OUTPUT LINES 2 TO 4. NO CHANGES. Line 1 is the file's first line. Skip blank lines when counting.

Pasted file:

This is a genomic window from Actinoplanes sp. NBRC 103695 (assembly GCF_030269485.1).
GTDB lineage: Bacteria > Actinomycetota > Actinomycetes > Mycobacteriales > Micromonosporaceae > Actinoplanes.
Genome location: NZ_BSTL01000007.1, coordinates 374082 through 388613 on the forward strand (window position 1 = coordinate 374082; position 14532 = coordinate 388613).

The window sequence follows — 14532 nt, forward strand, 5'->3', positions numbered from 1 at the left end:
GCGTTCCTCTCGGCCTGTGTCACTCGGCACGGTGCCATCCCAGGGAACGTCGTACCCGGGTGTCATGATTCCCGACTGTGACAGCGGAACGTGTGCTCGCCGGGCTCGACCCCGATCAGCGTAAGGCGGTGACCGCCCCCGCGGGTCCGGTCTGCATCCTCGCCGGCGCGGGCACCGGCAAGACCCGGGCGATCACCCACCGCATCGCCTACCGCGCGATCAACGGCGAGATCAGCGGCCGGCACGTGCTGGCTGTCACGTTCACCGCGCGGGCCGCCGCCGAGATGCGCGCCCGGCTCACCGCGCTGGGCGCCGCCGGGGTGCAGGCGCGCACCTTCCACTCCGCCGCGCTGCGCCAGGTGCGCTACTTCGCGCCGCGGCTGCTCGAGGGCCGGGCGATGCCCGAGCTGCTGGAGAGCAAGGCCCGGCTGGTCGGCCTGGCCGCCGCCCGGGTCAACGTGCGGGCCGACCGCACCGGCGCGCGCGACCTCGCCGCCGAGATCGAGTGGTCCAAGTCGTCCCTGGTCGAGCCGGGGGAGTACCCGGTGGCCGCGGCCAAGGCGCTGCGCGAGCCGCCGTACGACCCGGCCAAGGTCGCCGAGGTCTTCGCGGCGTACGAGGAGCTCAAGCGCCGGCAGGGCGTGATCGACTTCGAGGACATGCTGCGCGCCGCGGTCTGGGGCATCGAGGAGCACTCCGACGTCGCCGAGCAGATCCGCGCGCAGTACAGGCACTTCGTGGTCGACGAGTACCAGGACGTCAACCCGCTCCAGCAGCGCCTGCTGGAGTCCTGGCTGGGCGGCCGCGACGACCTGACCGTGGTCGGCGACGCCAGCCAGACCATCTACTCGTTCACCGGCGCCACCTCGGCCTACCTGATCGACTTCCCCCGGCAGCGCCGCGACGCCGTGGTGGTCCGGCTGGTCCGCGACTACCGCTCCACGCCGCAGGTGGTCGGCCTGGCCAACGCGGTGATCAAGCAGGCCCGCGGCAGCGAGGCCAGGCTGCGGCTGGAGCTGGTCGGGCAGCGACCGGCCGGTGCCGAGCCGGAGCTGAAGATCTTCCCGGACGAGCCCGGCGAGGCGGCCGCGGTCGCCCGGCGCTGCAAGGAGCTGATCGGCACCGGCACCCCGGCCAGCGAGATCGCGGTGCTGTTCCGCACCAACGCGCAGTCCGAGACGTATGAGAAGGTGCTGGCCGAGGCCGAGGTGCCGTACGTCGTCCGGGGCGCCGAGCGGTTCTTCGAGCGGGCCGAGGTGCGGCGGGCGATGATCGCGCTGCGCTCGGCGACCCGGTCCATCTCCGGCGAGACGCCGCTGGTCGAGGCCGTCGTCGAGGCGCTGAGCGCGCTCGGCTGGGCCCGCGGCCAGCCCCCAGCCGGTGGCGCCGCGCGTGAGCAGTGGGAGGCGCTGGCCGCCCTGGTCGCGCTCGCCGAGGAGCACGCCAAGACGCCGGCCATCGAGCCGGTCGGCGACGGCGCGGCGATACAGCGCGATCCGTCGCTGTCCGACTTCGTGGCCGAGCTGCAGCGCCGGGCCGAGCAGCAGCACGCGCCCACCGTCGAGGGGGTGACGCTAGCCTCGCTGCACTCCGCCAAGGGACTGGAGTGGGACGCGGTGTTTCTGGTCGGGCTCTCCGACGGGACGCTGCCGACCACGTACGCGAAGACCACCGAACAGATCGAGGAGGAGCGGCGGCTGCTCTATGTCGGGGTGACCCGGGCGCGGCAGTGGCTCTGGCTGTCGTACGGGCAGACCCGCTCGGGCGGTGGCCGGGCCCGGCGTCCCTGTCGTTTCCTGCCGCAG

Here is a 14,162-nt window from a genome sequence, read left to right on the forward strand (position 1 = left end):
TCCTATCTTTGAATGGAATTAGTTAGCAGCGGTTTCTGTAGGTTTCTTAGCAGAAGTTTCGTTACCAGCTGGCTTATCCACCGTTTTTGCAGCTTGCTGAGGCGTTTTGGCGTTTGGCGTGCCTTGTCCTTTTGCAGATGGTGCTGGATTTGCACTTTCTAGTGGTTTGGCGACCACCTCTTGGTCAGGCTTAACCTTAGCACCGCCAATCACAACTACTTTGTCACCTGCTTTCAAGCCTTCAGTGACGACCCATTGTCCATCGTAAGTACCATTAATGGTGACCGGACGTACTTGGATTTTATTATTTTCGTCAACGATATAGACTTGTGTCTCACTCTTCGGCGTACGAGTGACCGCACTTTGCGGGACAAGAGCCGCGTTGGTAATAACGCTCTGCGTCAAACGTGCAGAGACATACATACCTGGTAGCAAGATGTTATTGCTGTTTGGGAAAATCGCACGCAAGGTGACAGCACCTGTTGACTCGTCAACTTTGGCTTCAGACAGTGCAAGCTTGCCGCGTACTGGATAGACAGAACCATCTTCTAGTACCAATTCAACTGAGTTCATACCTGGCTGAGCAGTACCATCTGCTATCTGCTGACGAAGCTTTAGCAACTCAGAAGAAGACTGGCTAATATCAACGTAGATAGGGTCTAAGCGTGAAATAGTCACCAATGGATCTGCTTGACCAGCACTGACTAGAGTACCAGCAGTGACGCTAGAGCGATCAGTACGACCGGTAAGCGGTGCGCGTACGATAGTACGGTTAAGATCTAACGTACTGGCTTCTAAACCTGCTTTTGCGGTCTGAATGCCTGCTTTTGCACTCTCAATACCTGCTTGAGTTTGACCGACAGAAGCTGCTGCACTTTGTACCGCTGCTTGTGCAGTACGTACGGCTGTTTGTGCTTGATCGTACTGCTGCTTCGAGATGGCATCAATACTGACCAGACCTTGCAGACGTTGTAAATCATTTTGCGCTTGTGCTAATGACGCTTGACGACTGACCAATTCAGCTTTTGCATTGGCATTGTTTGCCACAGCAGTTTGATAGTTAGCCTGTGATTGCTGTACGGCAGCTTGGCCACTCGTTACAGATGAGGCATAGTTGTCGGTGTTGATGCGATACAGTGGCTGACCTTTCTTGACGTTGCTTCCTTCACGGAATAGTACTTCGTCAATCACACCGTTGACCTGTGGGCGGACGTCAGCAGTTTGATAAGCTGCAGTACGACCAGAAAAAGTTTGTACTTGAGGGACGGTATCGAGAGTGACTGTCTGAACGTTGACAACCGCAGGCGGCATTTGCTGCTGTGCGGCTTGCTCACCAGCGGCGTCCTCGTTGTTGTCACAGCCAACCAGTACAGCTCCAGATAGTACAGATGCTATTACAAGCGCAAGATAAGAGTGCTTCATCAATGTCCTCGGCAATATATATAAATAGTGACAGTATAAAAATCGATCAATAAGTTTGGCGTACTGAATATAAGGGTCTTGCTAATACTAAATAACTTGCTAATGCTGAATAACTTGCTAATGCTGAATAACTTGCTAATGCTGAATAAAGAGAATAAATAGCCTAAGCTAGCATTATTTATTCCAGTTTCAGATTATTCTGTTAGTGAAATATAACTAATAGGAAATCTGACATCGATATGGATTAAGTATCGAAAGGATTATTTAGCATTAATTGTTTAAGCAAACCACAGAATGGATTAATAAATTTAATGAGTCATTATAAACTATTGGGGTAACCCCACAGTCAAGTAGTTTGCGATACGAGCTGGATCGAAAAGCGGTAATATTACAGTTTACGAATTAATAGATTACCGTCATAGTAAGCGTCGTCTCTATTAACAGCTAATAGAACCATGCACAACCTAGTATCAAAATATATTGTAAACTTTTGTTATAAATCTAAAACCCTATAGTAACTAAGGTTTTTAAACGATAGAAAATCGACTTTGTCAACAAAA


GTDB lineage: Bacteria > Actinomycetota > Actinomycetes > Mycobacteriales > Micromonosporaceae > Actinoplanes.
Genome location: NZ_BSTL01000007.1, coordinates 374082 through 388613 on the forward strand (window position 1 = coordinate 374082; position 14532 = coordinate 388613).

The window sequence follows — 14532 nt, forward strand, 5'->3', positions numbered from 1 at the left end: